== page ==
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11/08/2015
Consent is Power

When I worked as head of database marketing, at The Telegraph 15 years ago, we held huge meetings around its splendid polished board room table. The team and I felt popular. The great and the good certainly wanted their say about the database.

I wondered why we attracted so much interest. Organisations are driven by targets. There are managers and targets for sales, products, channels and cost. Data is the enabler, the oxygen that allows the managers to hit their targets. So I suppose, it’s easy to understand why the great and good took a healthy interest in the database. Data is power.

Marketing consent used to be an annoying legal chore that bluntly excluded 5% of the database. No managers were interested in it because it could neither increase nor diminish power. But times have changed, consumers know they have choices and this and legal pressures is fuelling a move towards more explicit consent. Brands can no longer play “hide the opt-out statement” because consent is not passive. It has implications and decisions are required.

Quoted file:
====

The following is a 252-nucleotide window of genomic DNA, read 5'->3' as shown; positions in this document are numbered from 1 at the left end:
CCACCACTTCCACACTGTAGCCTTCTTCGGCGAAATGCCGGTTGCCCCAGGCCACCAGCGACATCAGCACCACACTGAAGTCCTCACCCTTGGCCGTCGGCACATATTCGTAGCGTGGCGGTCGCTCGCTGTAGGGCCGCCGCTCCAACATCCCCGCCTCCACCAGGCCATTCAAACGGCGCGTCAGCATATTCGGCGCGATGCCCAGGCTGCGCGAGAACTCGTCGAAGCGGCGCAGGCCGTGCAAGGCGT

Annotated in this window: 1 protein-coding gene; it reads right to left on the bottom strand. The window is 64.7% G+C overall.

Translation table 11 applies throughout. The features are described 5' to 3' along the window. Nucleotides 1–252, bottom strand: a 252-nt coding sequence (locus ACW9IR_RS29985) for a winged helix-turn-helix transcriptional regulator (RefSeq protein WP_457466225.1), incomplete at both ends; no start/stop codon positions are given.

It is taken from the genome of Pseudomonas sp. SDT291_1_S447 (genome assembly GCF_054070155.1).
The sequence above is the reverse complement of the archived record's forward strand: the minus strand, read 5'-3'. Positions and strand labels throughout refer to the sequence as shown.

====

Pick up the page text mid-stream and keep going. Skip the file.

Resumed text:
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14/06/2015
Wake up and smell the consent!

Imagine the most financially-important marketing campaign of the year, the success of which affects every other campaign the brand undertakes for years to come. Then picture the passion the creative team, marketing director, analysts and CEO would show to every part of the project.

No lack of creative effort, agency expertise, analytical process, consumer testing or insight would be spared to guarantee success, because if it didn’t work the downstream impact would be hideous.